One particular attack summed up the first half for me. After 20 minutes, two Down players eventually broke out into the Donegal half of the field and, after giving the ball away between them, simply stopped, while McGlynn overtook both from 10 yards behind to support the next attack. That scenario has nothing to do with skill or ability.
Without the ability to go to places deep inside, places of hard work and places where a survival instinct kicks in, all footballers are pretty normal.
That is what currently separates this Donegal team from this Down one and the result at the weekend arguably proved this.
Donegal have been inspired by Jim McGuinness’s legacy. When he took over in 2011, the party boy culture was rooted out and a winning culture created instead.
To this day, this is epitomised by Michael Murphy in terms of how he plays and how he leads this Donegal team.
McGuinness saw these traits and has to be lauded for his foresight. He chose Murphy as captain, an honour he still holds.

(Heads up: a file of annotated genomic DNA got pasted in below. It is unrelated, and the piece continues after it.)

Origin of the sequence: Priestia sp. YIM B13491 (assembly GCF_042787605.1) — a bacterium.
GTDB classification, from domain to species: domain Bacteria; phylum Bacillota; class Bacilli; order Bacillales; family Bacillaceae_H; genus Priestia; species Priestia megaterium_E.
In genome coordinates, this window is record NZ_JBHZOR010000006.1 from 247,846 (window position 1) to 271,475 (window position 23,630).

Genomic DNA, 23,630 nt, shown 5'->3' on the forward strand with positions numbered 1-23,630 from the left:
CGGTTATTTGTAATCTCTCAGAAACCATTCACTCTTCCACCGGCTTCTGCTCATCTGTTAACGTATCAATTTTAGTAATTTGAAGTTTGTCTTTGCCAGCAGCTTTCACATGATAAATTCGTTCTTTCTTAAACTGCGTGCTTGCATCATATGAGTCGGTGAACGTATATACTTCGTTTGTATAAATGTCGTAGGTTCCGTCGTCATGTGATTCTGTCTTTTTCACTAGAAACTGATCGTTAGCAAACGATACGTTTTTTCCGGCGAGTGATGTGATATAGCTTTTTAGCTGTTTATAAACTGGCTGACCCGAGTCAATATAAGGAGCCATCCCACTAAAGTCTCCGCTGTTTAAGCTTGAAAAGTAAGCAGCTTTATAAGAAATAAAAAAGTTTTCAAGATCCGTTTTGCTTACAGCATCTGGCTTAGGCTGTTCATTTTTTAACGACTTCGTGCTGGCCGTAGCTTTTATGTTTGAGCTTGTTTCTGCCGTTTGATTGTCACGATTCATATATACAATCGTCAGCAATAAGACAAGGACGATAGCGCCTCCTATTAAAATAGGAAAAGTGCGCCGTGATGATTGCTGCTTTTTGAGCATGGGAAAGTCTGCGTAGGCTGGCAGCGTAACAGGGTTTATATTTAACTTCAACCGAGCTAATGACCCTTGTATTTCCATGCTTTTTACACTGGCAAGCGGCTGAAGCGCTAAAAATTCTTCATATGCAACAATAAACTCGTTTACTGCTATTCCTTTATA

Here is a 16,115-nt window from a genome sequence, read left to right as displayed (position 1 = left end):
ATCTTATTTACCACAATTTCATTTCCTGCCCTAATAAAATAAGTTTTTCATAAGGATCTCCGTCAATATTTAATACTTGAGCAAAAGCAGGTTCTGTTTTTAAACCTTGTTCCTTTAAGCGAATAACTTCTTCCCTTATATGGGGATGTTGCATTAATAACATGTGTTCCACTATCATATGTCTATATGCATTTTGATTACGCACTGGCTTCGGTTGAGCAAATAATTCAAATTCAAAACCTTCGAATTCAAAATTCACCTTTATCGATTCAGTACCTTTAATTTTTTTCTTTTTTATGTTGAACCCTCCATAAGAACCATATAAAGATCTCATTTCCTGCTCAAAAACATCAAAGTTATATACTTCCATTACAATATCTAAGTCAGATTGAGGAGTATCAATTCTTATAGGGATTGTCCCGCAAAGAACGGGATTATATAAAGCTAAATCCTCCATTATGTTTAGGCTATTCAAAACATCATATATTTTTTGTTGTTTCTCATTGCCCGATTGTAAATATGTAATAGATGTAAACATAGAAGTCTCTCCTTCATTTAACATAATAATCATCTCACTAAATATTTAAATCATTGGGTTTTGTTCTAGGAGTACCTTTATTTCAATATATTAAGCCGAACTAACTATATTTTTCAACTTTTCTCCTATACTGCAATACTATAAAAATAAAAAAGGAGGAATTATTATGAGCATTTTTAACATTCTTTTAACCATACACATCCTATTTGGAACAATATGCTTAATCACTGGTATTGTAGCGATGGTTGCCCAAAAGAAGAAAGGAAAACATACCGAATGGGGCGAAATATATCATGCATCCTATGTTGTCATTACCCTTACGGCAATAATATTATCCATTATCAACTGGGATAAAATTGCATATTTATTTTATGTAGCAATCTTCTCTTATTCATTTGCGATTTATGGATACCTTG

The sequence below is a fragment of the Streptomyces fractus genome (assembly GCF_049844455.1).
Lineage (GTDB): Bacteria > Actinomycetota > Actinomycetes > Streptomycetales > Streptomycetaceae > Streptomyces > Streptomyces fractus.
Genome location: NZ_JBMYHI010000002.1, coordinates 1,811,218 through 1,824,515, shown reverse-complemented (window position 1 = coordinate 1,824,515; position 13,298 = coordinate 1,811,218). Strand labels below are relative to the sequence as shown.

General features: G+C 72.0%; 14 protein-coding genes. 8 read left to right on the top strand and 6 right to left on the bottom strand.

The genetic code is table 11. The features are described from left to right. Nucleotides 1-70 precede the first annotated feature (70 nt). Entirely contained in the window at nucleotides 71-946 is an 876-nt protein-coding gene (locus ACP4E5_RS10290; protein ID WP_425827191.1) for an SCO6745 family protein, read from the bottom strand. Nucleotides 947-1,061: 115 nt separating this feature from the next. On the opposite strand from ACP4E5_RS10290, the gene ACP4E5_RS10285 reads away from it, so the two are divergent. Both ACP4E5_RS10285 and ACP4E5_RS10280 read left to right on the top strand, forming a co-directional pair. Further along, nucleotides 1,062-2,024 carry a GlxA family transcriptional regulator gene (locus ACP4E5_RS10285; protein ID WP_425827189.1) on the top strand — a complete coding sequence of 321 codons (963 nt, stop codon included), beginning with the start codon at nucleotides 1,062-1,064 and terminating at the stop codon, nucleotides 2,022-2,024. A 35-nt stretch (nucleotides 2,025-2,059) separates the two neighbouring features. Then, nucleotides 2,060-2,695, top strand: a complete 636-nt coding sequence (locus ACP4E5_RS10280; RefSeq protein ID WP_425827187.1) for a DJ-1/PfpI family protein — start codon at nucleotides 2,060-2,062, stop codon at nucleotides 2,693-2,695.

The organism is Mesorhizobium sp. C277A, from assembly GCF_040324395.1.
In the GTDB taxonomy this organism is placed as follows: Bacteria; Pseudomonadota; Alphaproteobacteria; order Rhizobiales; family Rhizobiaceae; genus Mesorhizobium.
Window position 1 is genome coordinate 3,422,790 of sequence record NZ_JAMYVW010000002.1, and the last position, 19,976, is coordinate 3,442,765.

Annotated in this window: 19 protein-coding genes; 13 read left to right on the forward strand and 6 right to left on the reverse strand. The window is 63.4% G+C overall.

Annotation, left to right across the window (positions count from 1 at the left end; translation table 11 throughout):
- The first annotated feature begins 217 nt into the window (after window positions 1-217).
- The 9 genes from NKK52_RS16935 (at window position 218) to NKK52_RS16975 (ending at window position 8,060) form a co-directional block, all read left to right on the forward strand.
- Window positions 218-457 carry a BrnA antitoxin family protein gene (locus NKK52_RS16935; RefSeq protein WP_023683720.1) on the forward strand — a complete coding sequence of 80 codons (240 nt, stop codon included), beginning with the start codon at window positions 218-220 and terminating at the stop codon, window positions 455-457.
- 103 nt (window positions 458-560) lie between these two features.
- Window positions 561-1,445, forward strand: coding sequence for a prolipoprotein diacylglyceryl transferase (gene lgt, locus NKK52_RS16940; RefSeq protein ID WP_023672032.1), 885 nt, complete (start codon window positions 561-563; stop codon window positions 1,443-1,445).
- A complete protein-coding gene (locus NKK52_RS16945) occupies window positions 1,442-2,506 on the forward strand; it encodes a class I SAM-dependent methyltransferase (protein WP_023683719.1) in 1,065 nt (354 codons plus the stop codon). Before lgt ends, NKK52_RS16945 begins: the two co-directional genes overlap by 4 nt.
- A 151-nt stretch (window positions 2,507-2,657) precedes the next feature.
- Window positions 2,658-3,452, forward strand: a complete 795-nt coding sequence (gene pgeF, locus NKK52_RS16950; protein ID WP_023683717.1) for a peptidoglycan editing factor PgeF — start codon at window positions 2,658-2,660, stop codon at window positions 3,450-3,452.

When Neil McGee got rightly sent off, Murphy and co redoubled their efforts.
When Shay Miller presented a pass to Niall McParland, the kind of which sends you to A&E, Murphy absolutely pummelled McParland, who is Down’s captain.
It was a fair challenge, but it was a message from Murphy to his team-mates and indeed to Down’s players as well. Donegal meant business.
Declan Bonner’s men exposed a weak mentality and, like all good teams, rammed home their supremacy. Down simply don’t have a Michael Murphy in their ranks. Neither do Fermanagh, but they are a very organised team who play to a certain system.
Rory Gallagher has also instilled belief. Down don’t appear to have organisation or belief. The fundamental question I ask myself from a Down perspective is this: Does the county have the players to win an All-Ireland?
Currently the answer is no as this Dublin team would have to be beaten and I can’t see this happening anytime soon.
Are there enough good players in Down to win an Ulster title? I believe there is.
This may sound naïve, but winning an Ulster title for a Down team has to be the natural stepping stone in developing a player capable of going toe-to-toe with the current Dublin players.